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Asialoglycoprotein Receptor (ASPGR) Antibodies

The Anti-ASGPR (asialoglycoprotein receptor) is intended as an aid in the diagnosis of systemic liver autoimmune disorders in conjunction with other clinical and laboratory findings.

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ASGPR (ASialoGlycoProtein Receptor) is a liver-specific membrane receptor playing a pivotal role in the endocytosis of glycoproteins from the blood. Induction of humoral and cellular immune mechanisms to the ASGPR has been observed during inflammatory liver disorders, especially autoimmune hepatitis. The level of ASGPR autoantibodies correlates with the severity of the disease and declines under therapy. The group of primary autoimmune liver diseases comprises autoimmune hepatitis (AIH), primary biliary cirrhosis (PBC), and primary sclerosing cholangitis (PSC).

Autoimmune hepatitis is a chronic inflammation of the liver with a yet unknown etiology. It comprises mild clinical forms as well as severe progressive hepatitis with lethal outcomes. Females are more frequently affected. Clinical signs of the disease can occur as early as in their twenties. Patients suffering from AIH show a variety of autoantibodies. Due to the appearance of different antibody specificities classification of AIH into different subgroups is discussed. Type I is characterized by the occurrence of antinuclear antibodies (ANA) and antibodies to smooth muscles (ASMA). For type II a high prevalence of antibodies to liver and kidney microsomal antigens (LKM) has been described. LC1 antibodies are specific for type II hepatitis, too. Patients with type III autoimmune hepatitis exhibit antibodies to the soluble liver antigen (SLA).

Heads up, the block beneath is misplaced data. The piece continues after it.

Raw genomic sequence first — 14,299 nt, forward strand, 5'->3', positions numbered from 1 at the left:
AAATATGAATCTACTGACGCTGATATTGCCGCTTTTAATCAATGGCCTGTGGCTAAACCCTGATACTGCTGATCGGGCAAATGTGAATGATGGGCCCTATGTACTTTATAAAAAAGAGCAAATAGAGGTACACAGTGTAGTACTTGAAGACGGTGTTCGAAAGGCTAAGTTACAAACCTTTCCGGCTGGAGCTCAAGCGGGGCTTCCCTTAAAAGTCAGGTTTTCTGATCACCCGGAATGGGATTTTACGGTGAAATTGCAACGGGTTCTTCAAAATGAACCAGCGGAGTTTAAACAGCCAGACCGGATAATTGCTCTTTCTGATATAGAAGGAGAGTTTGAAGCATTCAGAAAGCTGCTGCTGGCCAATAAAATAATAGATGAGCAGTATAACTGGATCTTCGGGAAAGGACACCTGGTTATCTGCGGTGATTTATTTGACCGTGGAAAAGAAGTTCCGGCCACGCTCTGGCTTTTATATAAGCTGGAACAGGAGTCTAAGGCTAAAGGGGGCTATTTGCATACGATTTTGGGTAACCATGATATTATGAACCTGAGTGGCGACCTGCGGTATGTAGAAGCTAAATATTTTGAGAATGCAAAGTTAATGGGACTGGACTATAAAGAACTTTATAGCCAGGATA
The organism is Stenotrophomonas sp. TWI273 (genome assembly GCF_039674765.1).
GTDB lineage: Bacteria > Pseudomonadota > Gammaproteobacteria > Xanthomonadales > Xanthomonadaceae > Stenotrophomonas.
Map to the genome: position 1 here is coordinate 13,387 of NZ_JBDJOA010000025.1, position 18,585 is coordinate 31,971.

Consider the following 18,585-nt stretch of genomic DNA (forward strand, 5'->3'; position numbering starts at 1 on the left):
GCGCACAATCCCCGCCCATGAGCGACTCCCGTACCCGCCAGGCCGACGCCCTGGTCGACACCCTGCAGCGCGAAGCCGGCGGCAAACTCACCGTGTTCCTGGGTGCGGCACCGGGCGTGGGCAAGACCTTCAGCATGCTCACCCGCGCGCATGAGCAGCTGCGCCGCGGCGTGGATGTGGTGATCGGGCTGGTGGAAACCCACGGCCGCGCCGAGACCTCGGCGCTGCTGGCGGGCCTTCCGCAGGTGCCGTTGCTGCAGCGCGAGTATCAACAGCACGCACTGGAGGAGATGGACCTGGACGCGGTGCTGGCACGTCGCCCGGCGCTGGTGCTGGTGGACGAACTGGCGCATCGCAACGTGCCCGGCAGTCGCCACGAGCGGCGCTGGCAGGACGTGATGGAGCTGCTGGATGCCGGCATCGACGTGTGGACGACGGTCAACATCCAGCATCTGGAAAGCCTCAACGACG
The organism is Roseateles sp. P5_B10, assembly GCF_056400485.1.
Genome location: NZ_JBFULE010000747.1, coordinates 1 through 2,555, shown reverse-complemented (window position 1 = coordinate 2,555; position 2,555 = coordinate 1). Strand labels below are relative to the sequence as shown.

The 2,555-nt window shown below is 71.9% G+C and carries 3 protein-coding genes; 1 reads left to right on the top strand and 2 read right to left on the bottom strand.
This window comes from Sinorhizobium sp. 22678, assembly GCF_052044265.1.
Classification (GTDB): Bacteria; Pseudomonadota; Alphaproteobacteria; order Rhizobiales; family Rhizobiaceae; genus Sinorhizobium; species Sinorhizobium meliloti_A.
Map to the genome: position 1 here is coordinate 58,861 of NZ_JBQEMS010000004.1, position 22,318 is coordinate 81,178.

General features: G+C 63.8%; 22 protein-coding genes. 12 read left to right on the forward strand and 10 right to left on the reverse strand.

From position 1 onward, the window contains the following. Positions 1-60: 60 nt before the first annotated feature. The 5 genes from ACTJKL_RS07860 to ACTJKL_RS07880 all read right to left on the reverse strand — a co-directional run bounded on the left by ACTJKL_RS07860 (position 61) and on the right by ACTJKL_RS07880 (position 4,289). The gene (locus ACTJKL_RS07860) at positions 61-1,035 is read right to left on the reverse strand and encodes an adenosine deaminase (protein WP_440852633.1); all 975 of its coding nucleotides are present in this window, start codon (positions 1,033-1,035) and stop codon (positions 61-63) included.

ASGPR autoantibodies can be detected in sera of up to 76% of patients suffering from AIH. However, patients with viral hepatitis may develop ASPGR autoantibodies, too. Therefore, a viral genesis of the liver disorder should be excluded.

Determination of autoantibodies to ASGPR supports the follow-up and the differential diagnosis of toxic and other chronic inflammatory liver disorders.

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